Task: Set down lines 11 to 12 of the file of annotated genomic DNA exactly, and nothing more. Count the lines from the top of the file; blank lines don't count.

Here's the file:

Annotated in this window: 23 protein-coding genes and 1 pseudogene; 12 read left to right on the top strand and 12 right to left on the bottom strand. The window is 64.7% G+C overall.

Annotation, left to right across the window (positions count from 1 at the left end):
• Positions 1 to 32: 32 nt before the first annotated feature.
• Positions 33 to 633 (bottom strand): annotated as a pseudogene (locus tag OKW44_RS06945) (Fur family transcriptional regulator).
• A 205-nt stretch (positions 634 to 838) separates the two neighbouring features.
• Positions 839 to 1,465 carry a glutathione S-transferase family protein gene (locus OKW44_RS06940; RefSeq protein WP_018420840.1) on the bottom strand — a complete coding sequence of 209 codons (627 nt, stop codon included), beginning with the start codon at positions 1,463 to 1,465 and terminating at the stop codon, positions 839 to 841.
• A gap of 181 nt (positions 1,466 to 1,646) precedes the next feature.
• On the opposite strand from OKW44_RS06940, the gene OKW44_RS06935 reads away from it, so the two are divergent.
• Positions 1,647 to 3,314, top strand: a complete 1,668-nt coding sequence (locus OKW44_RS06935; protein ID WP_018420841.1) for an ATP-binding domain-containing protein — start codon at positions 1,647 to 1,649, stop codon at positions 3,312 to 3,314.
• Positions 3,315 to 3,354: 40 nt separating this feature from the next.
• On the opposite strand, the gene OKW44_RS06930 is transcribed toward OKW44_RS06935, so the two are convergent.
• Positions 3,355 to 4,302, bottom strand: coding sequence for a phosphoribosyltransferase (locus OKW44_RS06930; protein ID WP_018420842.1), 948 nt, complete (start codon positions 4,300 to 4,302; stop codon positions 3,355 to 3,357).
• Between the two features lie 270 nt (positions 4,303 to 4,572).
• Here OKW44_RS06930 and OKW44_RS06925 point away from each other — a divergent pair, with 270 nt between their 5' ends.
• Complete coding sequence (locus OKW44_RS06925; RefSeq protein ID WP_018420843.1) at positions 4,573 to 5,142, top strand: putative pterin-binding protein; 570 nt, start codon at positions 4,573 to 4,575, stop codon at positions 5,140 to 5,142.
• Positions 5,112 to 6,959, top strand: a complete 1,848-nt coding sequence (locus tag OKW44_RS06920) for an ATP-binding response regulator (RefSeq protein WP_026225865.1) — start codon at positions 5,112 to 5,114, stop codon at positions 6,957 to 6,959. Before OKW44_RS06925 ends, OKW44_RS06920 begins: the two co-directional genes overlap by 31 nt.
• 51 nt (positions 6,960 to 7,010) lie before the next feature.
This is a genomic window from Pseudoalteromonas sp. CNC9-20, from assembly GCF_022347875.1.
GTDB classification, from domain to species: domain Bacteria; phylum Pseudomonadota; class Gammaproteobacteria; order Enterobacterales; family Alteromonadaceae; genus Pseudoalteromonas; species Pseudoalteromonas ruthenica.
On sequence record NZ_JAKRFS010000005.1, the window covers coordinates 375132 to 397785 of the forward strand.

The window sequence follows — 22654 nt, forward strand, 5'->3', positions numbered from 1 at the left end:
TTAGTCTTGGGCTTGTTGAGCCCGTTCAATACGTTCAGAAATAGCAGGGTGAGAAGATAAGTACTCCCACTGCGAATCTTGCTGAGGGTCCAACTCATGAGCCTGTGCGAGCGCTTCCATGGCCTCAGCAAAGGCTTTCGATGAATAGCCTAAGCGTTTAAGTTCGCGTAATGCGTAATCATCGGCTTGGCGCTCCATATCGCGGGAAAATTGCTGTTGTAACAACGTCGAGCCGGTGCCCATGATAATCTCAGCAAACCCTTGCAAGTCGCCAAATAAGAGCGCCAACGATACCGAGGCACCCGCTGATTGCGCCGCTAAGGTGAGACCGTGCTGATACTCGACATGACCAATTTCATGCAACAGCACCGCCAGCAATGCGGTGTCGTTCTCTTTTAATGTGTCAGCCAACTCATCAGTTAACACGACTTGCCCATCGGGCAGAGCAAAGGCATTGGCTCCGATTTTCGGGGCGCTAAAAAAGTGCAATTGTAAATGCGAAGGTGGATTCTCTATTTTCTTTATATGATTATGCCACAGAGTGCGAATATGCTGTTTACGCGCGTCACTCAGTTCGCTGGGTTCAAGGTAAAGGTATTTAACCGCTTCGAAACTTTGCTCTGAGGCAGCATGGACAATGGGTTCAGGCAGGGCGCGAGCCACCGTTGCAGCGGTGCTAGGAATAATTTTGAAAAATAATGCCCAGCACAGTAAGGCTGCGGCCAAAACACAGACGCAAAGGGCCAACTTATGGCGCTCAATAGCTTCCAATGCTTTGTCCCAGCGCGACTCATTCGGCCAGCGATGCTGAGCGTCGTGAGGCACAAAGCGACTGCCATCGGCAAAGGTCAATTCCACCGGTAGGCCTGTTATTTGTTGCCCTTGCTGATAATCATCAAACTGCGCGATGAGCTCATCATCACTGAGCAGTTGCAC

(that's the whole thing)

• On the opposite strand, the gene OKW44_RS06930 is transcribed toward OKW44_RS06935, so the two are convergent.
• Positions 3,355 to 4,302, bottom strand: coding sequence for a phosphoribosyltransferase (locus OKW44_RS06930; protein ID WP_018420842.1), 948 nt, complete (start codon positions 4,300 to 4,302; stop codon positions 3,355 to 3,357).